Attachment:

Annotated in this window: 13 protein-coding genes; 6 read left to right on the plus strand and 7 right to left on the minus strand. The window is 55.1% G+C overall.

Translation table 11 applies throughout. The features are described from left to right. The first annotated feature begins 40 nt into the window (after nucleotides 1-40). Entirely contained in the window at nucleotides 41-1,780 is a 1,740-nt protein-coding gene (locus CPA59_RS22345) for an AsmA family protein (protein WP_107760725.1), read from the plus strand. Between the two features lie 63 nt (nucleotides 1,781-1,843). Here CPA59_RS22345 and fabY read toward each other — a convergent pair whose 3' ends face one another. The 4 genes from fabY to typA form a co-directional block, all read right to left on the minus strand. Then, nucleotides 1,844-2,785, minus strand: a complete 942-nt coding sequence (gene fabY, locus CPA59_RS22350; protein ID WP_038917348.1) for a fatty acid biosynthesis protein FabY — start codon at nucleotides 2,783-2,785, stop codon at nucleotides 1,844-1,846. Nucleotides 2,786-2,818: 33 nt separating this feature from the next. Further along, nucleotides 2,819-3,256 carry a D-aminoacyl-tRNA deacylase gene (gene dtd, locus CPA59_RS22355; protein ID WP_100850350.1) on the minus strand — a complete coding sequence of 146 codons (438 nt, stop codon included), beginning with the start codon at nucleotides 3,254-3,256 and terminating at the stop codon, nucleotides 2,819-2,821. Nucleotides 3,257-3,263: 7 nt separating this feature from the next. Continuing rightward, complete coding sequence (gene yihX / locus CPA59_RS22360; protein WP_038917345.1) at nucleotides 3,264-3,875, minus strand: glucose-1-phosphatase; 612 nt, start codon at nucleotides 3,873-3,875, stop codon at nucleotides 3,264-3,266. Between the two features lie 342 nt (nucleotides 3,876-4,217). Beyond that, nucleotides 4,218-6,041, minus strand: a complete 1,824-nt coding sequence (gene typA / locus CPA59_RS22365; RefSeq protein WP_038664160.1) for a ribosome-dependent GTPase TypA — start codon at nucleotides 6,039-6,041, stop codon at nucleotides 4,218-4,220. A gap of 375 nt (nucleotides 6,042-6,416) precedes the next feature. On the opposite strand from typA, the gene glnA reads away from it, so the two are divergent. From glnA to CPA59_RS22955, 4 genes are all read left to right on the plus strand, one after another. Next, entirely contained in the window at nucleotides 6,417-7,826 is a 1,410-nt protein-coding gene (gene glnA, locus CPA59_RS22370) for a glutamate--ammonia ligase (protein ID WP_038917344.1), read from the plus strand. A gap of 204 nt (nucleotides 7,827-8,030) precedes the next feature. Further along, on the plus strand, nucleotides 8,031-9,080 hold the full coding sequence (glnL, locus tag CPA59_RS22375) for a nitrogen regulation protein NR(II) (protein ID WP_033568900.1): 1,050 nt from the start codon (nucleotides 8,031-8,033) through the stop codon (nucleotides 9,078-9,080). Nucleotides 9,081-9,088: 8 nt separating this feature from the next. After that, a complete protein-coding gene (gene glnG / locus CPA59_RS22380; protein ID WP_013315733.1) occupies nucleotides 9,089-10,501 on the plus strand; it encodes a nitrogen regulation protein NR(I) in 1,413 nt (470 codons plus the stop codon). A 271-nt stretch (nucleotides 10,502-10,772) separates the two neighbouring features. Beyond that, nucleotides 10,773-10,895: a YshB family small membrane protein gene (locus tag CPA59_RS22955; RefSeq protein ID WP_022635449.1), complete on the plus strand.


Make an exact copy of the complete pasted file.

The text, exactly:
Annotated in this window: 13 protein-coding genes; 6 read left to right on the plus strand and 7 right to left on the minus strand. The window is 55.1% G+C overall.

Translation table 11 applies throughout. The features are described from left to right. The first annotated feature begins 40 nt into the window (after nucleotides 1-40). Entirely contained in the window at nucleotides 41-1,780 is a 1,740-nt protein-coding gene (locus CPA59_RS22345) for an AsmA family protein (protein WP_107760725.1), read from the plus strand. Between the two features lie 63 nt (nucleotides 1,781-1,843). Here CPA59_RS22345 and fabY read toward each other — a convergent pair whose 3' ends face one another. The 4 genes from fabY to typA form a co-directional block, all read right to left on the minus strand. Then, nucleotides 1,844-2,785, minus strand: a complete 942-nt coding sequence (gene fabY, locus CPA59_RS22350; protein ID WP_038917348.1) for a fatty acid biosynthesis protein FabY — start codon at nucleotides 2,783-2,785, stop codon at nucleotides 1,844-1,846. Nucleotides 2,786-2,818: 33 nt separating this feature from the next. Further along, nucleotides 2,819-3,256 carry a D-aminoacyl-tRNA deacylase gene (gene dtd, locus CPA59_RS22355; protein ID WP_100850350.1) on the minus strand — a complete coding sequence of 146 codons (438 nt, stop codon included), beginning with the start codon at nucleotides 3,254-3,256 and terminating at the stop codon, nucleotides 2,819-2,821. Nucleotides 3,257-3,263: 7 nt separating this feature from the next. Continuing rightward, complete coding sequence (gene yihX / locus CPA59_RS22360; protein WP_038917345.1) at nucleotides 3,264-3,875, minus strand: glucose-1-phosphatase; 612 nt, start codon at nucleotides 3,873-3,875, stop codon at nucleotides 3,264-3,266. Between the two features lie 342 nt (nucleotides 3,876-4,217). Beyond that, nucleotides 4,218-6,041, minus strand: a complete 1,824-nt coding sequence (gene typA / locus CPA59_RS22365; RefSeq protein WP_038664160.1) for a ribosome-dependent GTPase TypA — start codon at nucleotides 6,039-6,041, stop codon at nucleotides 4,218-4,220. A gap of 375 nt (nucleotides 6,042-6,416) precedes the next feature. On the opposite strand from typA, the gene glnA reads away from it, so the two are divergent. From glnA to CPA59_RS22955, 4 genes are all read left to right on the plus strand, one after another. Next, entirely contained in the window at nucleotides 6,417-7,826 is a 1,410-nt protein-coding gene (gene glnA, locus CPA59_RS22370) for a glutamate--ammonia ligase (protein ID WP_038917344.1), read from the plus strand. A gap of 204 nt (nucleotides 7,827-8,030) precedes the next feature. Further along, on the plus strand, nucleotides 8,031-9,080 hold the full coding sequence (glnL, locus tag CPA59_RS22375) for a nitrogen regulation protein NR(II) (protein ID WP_033568900.1): 1,050 nt from the start codon (nucleotides 8,031-8,033) through the stop codon (nucleotides 9,078-9,080). Nucleotides 9,081-9,088: 8 nt separating this feature from the next. After that, a complete protein-coding gene (gene glnG / locus CPA59_RS22380; protein ID WP_013315733.1) occupies nucleotides 9,089-10,501 on the plus strand; it encodes a nitrogen regulation protein NR(I) in 1,413 nt (470 codons plus the stop codon). A 271-nt stretch (nucleotides 10,502-10,772) separates the two neighbouring features. Beyond that, nucleotides 10,773-10,895: a YshB family small membrane protein gene (locus tag CPA59_RS22955; RefSeq protein ID WP_022635449.1), complete on the plus strand.